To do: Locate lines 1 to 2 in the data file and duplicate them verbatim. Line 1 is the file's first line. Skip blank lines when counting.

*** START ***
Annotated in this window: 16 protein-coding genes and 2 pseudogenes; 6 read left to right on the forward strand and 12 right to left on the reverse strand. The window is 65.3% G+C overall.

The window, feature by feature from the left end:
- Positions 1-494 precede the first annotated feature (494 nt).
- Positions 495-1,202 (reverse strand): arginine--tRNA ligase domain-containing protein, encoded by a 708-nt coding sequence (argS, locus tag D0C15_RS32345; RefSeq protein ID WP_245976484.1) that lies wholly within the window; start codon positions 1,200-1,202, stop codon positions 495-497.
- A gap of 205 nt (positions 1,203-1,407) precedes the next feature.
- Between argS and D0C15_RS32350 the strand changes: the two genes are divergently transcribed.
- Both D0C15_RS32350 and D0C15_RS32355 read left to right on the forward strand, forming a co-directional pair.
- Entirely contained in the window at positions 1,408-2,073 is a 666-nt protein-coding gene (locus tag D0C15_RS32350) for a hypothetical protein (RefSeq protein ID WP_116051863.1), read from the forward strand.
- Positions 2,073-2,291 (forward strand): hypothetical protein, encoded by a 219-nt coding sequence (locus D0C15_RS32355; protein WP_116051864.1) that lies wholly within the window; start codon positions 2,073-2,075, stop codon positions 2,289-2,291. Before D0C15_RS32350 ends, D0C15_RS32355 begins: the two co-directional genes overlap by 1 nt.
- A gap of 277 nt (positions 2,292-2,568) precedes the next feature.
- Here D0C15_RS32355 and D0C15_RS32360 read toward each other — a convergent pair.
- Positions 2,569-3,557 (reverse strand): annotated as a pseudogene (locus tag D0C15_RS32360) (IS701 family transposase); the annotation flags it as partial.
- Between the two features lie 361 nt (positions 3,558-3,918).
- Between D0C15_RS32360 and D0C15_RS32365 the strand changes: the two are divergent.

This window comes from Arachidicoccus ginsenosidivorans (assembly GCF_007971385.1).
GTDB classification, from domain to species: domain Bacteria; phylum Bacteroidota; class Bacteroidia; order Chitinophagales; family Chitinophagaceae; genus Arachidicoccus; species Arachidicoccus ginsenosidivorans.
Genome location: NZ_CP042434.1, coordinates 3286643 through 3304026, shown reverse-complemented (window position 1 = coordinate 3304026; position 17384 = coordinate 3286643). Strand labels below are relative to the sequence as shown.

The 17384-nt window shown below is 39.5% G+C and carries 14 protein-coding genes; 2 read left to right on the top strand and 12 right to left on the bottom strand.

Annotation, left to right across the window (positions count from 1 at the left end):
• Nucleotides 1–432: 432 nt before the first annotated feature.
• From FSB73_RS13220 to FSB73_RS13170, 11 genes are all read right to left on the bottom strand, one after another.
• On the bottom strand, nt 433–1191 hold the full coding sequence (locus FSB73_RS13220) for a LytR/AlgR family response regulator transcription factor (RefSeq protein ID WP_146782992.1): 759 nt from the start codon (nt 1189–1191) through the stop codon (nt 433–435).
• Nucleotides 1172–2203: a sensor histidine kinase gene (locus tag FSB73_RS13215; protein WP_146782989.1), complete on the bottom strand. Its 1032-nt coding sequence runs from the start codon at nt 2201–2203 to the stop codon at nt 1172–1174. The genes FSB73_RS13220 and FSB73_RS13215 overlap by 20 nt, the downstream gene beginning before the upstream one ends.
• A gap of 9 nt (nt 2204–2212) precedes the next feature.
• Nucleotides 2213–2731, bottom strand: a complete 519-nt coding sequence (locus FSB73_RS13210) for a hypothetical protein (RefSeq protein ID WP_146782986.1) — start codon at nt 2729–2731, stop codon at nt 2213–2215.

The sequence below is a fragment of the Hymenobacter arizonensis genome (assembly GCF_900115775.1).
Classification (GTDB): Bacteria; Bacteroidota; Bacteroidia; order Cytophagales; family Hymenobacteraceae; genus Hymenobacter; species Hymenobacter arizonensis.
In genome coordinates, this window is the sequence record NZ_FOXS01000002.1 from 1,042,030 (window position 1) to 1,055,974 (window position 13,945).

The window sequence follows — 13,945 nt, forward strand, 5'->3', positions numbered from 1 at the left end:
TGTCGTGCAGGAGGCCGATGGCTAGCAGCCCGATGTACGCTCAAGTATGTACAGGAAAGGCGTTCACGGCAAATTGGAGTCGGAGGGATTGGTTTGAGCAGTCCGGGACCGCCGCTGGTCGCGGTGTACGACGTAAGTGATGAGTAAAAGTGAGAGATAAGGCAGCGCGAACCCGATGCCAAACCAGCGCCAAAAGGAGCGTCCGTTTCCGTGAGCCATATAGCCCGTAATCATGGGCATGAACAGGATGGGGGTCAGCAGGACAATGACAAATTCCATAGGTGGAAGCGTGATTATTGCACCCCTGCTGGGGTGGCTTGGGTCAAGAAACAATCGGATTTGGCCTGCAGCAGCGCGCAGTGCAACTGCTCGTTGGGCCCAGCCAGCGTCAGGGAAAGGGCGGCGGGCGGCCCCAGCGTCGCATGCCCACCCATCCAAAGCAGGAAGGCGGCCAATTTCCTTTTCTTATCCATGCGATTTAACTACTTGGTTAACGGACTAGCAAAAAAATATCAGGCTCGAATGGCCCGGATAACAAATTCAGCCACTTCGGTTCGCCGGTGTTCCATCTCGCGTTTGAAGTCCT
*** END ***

Annotated in this window: 16 protein-coding genes and 2 pseudogenes; 6 read left to right on the forward strand and 12 right to left on the reverse strand. The window is 65.3% G+C overall.

The window, feature by feature from the left end: